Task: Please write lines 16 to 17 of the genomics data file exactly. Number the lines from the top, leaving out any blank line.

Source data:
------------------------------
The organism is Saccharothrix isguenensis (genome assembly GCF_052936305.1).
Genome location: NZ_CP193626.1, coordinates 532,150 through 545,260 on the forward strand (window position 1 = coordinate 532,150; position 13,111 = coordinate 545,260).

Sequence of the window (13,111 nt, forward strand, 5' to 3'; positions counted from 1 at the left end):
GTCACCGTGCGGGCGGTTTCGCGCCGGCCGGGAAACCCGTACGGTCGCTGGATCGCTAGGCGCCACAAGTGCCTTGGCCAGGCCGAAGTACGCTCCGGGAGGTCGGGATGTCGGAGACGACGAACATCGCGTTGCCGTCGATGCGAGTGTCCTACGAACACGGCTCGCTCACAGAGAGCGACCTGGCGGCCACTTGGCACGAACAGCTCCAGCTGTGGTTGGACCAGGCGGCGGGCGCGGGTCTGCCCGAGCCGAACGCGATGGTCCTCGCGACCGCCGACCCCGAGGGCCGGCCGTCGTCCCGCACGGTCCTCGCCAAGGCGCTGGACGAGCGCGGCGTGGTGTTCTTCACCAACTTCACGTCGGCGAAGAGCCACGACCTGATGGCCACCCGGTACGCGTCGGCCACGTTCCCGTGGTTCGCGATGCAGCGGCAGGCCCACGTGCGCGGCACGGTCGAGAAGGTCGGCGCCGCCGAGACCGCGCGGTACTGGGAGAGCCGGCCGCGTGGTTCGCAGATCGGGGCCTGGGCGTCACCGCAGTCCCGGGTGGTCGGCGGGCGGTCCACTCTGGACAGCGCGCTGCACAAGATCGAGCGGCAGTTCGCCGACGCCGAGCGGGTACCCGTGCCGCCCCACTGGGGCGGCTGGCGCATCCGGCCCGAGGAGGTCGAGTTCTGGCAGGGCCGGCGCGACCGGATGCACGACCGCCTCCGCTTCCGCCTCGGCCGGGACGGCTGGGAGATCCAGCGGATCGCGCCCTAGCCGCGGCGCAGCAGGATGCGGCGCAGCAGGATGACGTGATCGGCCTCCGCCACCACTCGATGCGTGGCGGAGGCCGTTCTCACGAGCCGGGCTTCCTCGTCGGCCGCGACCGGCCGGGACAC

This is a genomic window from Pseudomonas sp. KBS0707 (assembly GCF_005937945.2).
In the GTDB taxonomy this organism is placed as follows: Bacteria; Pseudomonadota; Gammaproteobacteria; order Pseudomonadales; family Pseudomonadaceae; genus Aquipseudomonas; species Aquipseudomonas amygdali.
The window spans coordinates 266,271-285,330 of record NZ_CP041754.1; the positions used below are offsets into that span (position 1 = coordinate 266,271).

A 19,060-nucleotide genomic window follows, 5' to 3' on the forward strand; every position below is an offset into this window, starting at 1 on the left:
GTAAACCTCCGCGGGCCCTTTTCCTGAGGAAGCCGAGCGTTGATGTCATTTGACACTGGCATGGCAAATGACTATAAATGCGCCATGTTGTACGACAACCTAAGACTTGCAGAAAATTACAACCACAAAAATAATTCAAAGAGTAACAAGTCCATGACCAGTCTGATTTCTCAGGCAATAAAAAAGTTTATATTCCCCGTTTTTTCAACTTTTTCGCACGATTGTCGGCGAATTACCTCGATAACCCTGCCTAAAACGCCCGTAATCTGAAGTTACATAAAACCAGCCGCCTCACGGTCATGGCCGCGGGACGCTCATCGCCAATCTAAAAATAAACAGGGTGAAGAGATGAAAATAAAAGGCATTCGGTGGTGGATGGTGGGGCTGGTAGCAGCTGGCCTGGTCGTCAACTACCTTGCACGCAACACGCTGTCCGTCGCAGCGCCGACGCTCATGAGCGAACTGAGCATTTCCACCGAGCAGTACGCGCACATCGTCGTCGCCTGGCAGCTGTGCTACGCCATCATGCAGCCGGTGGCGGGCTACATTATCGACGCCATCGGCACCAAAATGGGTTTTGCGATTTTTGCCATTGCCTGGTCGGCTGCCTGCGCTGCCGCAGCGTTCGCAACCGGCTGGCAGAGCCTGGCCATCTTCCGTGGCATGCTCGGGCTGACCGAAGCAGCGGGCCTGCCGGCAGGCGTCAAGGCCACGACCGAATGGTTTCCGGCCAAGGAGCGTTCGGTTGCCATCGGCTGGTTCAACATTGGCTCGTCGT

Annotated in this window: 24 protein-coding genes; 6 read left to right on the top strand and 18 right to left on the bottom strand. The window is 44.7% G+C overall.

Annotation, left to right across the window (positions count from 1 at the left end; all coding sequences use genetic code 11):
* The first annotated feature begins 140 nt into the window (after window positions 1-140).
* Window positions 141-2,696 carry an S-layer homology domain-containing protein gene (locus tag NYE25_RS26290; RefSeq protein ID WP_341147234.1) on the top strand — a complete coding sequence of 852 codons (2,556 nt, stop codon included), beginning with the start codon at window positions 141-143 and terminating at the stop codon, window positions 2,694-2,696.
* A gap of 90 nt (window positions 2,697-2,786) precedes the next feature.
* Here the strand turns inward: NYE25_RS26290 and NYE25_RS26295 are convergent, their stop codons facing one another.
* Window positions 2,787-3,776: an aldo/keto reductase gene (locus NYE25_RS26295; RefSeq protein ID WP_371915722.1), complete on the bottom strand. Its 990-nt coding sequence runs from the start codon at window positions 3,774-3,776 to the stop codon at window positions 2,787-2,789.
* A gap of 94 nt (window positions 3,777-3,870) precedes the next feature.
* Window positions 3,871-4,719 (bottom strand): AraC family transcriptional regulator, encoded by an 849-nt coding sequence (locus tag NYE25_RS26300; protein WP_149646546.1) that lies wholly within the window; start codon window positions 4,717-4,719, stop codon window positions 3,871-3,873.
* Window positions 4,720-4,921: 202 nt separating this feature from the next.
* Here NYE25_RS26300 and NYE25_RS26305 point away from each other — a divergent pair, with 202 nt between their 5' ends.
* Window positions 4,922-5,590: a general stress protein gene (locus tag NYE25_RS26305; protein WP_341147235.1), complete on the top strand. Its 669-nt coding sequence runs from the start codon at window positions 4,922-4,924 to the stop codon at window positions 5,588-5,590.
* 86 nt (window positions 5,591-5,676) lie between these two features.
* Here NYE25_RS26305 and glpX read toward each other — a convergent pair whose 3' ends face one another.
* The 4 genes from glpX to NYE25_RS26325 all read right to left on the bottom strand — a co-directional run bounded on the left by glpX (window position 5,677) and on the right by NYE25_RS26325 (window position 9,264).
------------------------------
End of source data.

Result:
* Window positions 2,787-3,776: an aldo/keto reductase gene (locus NYE25_RS26295; RefSeq protein ID WP_371915722.1), complete on the bottom strand. Its 990-nt coding sequence runs from the start codon at window positions 3,774-3,776 to the stop codon at window positions 2,787-2,789.
* A gap of 94 nt (window positions 3,777-3,870) precedes the next feature.